Posted on June 25, 2016

A quality and safety initiative at Hamad Medical Corporation’s Heart Hospital has successfully reduced the rate of Catheter Associated Urinary Tract Infection by more than 70 percent within the hospital’s Coronary Intensive Care Unit (CICU).

A urinary tract infection (UTI) is an infection affecting part of the urinary system, including the bladder and kidneys. UTIs are among the most common types of infection reported in hospitals around the world. Catheter Associated Urinary Tract Infections (CAUTI), a type of UTI, are caused when bacteria or yeast travels along a patient’s catheter – a tube inserted into the bladder to drain the urine – and causes an infection in the kidney or bladder.

“Through our investigations we saw a direct correlation between high rates of CAUTI in the unit and increased complications and length of stay for patients,” said Dr. Ashfaq Patel, Director of the CICU. ‘It was clear that if we could reduce the rates of CAUTI, care outcomes for our patients would improve – patients would recover faster and be able to return home to their families sooner,” added Dr. Patel.

The CICU created a task force to address the issue and develop an action plan. One of the most important factors in reducing CAUTI is ensuring catheters are only used when absolutely necessary, as Ms. Mincy Shaji, Head Nurse of the CICU explained: “We established automatic stop orders for urinary catheters. This means that urinary catheters are automatically removed from patients after 48 hours unless the doctor specifies otherwise.”

“Other steps to reduce CAUTI included the use of alternative types of catheter which reduce the risk of infection and heightened focus on hand hygiene,” said Dr. Ashfaq Patel. Training for existing staff and orientation programs for new resident doctors ensured all staff were aware of the plans in place to reduce CAUTI. Additionally, nurses were recognized for their actions in initiating the early removal of catheters when appropriate.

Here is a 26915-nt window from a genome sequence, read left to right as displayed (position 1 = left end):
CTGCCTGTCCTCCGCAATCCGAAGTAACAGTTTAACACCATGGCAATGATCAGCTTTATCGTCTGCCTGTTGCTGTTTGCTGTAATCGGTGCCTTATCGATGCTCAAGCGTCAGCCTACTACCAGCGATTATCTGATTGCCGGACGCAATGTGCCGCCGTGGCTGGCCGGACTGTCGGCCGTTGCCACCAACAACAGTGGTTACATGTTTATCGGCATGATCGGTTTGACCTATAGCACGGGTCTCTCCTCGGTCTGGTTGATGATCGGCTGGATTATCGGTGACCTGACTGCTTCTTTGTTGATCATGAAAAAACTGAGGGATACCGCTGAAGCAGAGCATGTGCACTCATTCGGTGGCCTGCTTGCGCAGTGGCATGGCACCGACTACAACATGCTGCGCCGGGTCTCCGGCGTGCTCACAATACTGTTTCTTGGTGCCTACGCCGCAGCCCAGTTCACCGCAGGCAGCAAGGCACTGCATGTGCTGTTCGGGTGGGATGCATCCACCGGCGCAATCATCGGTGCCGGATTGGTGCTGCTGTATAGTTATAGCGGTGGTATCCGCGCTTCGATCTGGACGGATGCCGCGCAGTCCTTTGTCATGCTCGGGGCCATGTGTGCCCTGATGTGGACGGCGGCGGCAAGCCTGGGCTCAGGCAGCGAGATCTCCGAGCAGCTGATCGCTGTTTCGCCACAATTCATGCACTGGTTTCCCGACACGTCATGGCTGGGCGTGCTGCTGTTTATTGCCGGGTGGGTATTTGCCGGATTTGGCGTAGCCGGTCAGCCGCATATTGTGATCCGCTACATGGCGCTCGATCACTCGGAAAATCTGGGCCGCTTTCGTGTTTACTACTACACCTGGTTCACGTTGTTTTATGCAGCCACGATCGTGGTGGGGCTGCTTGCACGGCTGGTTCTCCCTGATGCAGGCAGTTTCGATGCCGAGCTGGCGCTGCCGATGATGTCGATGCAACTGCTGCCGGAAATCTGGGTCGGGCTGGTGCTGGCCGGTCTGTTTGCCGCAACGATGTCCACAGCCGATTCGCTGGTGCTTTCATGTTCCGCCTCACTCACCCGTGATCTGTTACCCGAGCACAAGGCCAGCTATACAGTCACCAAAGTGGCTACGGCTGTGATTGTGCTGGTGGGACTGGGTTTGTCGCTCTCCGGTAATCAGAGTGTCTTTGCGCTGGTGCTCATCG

Professor Bill McKenna, Chief Executive Officer and Medical Director of the Heart Hospital highlighted the hospital’s commitment to patient centered care. “Ensuring patients receive safe, effective and compassionate care is the highest priority for everyone at Heart Hospital,” he commented. “The way in which teams have worked to successfully reduce the rates of CAUTI highlights our commitment to providing patients with the very best care possible and is just one of a range of improvements we have made recently, including the opening of a new Advanced Heart Failure Unit and the expansion of the Emergency Department,” added Prof McKenna. 

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